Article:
Making and learning go hand in hand

This was originally published in Ohio Libraries Quarterly. Volume 6, Issue 2, 2017.

Making and learning go hand in hand: you must learn to make and you learn while making. Making brings out our natural curiosity to question how things work or why things are the way they are. Making inspires us to continually research and learn new techniques as well as learn about the history and evolution of whatever we are making. I like to make furniture. Not just any furniture—furniture made from natural looking rough-edge wood that is sustainably sourced and in the same style of George Nakashima. Nakashima was a father of the American Craft movement and earned bachelor’s and master’s degrees in architecture. Nakashima, like many Americans with Japanese ancestry, was forced to live in an internment camp during World War II. Not one to have idle hands, he built furniture while there and that is what started the furniture business that is still being run by his daughter. Nakashima thought that every piece of wood was destined for something, and the wood would tell the maker what it was to become. Nakashima’s property which includes his house and workshops is located in New Hope, PA and is designated as a National Historic Landmark. Did I know all about Japanese joinery and George Nakashima before I picked up a tool and started making a table? No way. I learned all of that and more by being curious about things as I was making. How did I find out information? I went to the library! I searched the internet and found out the names of the craftsmen who made furniture in the style I liked. Then I used the library’s OPAC to find some books on the subject such as George Nakashima’s The soul of a tree and Nira Nakashima’s Nature, form, and spirit: the life and legacy of George Nakashima. After looking through these books and not wanting to give them back I decided to purchase copies for myself and they rest on my bookshelf today. I grew up in a family of makers and had access to tools and places to work. If my dad didn’t have something, an uncle surely would. I was able to take shop in high school and make some cool things. Unfortunately there are few opportunities for people to make things today. Shop classes and home economics classes are being cut from public schools. There are many single parent families and parents working multiple jobs that leave little time for working with their children. People do not have disposable income to purchase tools and equipment. This is why libraries need to create maker spaces—so people can make, and in turn, learn from doing. These maker spaces can be large or small, and provide a varied selection of items to make. A full woodshop isn’t likely to be placed in any library anytime soon, but we can provide printers, software, robotics, crafts, sewing, and so much more. When the maker thinks about why they are doing something in a particular way and becomes curious, they are in the right place. We have books and digital resources to feed their curiosity, and the staff that can help them.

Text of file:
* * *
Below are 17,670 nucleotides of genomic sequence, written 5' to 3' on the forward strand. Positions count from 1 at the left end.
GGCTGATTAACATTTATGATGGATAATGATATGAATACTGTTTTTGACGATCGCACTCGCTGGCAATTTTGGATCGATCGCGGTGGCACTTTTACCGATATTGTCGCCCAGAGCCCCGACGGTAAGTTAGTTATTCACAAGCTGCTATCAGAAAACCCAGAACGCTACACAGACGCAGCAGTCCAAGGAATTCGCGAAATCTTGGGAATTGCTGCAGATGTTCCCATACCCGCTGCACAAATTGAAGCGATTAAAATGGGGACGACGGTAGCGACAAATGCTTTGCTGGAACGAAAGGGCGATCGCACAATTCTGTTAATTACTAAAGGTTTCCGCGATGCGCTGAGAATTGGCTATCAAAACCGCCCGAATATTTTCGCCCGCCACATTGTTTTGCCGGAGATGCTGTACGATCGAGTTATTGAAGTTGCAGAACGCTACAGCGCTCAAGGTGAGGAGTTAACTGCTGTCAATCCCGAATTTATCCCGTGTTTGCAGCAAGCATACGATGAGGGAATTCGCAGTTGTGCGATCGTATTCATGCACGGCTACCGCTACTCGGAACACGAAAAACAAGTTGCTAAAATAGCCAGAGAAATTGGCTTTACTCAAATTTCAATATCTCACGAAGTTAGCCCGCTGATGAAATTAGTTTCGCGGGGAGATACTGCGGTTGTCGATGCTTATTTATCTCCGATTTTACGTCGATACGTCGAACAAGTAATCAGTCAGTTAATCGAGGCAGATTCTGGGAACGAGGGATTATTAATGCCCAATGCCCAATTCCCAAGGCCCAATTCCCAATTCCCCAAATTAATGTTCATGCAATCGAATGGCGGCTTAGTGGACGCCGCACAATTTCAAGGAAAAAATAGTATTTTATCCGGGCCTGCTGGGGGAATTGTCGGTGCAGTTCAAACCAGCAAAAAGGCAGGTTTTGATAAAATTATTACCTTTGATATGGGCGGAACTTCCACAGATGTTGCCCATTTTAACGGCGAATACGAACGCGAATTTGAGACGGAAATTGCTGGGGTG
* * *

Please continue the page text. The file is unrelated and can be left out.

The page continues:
Roger Donaldson